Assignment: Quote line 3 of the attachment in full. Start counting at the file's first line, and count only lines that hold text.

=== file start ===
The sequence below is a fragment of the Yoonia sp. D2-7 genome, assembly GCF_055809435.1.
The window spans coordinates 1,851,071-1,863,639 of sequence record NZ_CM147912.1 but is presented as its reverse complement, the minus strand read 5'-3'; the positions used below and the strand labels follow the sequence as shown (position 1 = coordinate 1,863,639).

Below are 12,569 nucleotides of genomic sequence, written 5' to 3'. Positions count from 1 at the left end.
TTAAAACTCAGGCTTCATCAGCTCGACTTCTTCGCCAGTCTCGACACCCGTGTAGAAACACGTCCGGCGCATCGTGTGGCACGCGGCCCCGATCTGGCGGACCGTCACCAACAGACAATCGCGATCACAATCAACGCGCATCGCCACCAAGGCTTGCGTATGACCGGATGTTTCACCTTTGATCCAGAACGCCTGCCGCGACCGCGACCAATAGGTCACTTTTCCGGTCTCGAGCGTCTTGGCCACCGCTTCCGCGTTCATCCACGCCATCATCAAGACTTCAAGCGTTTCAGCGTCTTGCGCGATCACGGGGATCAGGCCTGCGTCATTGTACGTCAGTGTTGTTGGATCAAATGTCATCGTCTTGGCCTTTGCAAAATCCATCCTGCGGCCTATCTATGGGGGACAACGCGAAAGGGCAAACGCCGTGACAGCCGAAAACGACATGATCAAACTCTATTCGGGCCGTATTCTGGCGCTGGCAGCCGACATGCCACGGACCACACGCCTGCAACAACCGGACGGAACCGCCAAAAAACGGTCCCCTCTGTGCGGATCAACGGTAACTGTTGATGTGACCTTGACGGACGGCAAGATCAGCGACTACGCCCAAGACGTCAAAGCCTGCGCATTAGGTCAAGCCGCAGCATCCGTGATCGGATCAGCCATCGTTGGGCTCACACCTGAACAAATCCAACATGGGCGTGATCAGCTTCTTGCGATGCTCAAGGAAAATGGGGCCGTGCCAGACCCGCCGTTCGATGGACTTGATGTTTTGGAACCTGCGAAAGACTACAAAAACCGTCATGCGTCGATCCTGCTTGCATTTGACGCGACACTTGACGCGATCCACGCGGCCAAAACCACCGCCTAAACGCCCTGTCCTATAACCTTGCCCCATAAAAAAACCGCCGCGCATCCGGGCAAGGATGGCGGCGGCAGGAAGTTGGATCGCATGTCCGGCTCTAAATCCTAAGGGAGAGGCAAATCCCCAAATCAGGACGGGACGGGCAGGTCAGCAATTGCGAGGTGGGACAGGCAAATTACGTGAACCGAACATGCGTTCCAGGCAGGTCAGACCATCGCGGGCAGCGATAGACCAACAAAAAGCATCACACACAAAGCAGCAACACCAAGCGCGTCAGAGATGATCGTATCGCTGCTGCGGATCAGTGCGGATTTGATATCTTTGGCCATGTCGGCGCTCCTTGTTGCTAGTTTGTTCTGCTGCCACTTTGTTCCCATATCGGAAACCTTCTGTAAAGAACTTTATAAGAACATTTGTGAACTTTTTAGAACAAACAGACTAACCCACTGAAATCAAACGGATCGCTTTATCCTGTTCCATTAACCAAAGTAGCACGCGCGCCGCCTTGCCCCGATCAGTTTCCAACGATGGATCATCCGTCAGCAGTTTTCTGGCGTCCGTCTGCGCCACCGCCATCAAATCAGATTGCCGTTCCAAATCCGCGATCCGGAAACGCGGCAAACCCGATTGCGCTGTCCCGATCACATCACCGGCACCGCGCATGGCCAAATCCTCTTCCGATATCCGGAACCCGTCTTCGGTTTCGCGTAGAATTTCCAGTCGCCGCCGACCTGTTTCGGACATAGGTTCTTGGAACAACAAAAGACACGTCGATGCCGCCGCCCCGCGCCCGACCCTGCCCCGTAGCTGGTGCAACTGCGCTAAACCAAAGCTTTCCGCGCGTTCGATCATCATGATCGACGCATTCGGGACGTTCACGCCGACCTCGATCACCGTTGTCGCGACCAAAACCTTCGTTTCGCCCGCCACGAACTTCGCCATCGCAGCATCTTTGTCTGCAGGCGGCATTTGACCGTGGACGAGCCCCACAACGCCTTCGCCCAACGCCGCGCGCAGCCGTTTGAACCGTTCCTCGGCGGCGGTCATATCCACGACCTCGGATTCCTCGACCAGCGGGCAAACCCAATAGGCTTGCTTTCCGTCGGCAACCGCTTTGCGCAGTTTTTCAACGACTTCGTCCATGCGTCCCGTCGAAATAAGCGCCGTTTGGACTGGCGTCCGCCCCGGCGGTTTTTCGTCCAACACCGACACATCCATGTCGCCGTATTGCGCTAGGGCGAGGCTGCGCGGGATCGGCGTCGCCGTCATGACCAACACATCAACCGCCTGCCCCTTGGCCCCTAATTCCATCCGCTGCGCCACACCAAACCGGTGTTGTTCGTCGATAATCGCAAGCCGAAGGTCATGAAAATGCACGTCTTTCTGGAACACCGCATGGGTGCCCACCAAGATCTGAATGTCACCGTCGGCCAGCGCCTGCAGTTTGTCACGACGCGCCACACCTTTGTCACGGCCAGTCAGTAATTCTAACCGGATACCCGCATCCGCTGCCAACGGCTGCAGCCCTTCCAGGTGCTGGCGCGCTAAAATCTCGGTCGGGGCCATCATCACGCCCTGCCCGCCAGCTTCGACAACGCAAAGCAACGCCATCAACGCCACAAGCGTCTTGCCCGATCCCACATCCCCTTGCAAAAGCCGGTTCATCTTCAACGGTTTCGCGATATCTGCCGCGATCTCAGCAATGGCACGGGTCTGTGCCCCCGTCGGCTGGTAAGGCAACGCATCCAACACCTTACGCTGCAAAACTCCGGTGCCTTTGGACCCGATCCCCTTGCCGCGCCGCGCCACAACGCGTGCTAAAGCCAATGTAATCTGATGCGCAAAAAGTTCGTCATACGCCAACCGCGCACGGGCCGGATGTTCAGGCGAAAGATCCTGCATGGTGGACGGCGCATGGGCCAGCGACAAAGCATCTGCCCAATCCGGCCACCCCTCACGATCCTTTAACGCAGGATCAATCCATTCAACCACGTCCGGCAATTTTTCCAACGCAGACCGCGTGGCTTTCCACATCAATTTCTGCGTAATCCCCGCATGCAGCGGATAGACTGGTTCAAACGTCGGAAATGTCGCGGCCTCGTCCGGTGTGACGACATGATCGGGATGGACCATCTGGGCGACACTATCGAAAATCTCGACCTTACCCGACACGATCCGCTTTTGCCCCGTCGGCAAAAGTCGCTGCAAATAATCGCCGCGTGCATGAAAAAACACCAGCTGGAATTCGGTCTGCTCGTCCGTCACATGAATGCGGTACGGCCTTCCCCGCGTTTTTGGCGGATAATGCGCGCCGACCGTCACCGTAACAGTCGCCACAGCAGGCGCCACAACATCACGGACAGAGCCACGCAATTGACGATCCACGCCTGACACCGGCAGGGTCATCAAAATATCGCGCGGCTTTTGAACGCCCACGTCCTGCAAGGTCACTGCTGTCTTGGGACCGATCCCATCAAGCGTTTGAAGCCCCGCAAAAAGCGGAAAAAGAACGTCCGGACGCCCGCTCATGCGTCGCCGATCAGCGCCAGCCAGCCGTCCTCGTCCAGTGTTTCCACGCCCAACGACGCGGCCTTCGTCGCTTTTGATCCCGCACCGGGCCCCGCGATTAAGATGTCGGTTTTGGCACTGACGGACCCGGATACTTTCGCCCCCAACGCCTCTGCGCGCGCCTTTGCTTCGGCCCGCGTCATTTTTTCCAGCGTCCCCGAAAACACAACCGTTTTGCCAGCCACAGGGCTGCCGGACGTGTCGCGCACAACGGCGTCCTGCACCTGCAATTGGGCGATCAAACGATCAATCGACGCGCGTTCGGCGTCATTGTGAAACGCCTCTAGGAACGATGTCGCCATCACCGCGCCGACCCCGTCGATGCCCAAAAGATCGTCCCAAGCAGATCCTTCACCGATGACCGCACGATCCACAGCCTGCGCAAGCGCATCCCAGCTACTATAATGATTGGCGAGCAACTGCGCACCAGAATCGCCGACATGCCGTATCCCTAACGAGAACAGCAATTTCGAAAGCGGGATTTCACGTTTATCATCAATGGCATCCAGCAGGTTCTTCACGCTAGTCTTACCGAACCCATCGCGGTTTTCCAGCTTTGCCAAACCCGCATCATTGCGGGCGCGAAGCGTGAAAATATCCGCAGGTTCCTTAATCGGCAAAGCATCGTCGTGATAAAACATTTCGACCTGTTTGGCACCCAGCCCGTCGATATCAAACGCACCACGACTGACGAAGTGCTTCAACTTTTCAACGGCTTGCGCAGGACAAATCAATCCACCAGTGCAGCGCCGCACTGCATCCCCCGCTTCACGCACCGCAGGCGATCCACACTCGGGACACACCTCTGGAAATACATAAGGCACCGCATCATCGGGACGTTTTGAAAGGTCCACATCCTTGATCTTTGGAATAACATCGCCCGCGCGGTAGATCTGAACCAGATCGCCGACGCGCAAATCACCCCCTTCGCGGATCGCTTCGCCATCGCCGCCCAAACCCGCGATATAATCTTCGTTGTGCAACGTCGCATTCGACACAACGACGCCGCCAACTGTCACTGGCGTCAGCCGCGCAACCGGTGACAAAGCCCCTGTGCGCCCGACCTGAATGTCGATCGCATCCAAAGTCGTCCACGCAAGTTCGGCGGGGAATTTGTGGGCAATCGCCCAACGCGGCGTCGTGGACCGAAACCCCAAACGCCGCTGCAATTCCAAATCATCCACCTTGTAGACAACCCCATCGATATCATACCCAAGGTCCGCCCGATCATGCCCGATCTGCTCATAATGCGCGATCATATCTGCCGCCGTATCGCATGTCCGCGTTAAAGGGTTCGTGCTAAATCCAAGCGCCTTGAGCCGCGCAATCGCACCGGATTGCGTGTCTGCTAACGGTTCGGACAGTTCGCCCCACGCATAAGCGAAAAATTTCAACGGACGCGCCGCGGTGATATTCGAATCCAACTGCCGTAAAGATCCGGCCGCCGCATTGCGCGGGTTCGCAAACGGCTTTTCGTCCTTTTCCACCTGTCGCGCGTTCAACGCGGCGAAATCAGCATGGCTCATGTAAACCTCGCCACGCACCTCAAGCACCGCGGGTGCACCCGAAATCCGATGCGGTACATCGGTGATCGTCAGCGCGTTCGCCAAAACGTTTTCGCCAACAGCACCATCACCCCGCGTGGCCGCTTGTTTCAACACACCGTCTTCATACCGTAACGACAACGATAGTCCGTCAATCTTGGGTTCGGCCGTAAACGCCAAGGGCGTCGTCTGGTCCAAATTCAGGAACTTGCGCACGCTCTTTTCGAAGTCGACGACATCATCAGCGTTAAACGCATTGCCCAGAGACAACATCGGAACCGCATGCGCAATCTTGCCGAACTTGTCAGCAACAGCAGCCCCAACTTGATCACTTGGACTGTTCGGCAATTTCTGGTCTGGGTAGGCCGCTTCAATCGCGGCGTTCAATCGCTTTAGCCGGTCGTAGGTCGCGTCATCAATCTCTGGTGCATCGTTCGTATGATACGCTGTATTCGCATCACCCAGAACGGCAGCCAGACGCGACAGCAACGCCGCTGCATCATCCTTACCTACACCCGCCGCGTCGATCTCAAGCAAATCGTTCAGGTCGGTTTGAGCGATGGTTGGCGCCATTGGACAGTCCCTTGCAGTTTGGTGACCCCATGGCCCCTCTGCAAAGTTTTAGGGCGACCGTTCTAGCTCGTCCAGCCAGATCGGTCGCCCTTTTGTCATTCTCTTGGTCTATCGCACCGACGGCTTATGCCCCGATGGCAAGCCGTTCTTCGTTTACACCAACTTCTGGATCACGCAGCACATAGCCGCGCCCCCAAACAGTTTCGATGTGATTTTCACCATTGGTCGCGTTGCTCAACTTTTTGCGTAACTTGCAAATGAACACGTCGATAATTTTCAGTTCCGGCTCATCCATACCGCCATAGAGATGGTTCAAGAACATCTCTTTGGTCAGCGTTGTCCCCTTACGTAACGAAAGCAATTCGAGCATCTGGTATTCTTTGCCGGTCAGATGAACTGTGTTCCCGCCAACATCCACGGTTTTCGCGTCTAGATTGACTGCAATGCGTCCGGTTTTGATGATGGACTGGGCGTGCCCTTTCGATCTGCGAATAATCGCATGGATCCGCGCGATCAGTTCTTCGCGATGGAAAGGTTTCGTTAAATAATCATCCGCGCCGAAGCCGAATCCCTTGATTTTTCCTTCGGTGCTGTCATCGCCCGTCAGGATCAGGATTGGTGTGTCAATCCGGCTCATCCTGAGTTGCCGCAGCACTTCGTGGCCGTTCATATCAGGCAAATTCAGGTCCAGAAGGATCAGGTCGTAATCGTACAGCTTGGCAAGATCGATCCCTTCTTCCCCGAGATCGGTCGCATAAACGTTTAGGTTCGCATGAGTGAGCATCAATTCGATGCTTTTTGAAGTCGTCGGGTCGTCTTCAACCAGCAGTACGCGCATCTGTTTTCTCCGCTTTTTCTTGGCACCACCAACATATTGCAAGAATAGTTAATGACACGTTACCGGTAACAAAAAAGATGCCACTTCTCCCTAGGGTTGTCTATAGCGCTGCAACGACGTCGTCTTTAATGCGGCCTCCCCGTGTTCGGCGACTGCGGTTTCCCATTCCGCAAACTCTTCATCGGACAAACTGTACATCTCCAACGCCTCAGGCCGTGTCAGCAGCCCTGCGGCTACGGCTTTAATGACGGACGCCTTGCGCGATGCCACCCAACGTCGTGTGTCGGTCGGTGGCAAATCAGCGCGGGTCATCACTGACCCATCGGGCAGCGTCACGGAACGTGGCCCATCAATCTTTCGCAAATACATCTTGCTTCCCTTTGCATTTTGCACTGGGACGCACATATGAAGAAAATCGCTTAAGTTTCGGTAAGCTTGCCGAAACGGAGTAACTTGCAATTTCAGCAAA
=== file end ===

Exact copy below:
Below are 12,569 nucleotides of genomic sequence, written 5' to 3'. Positions count from 1 at the left end.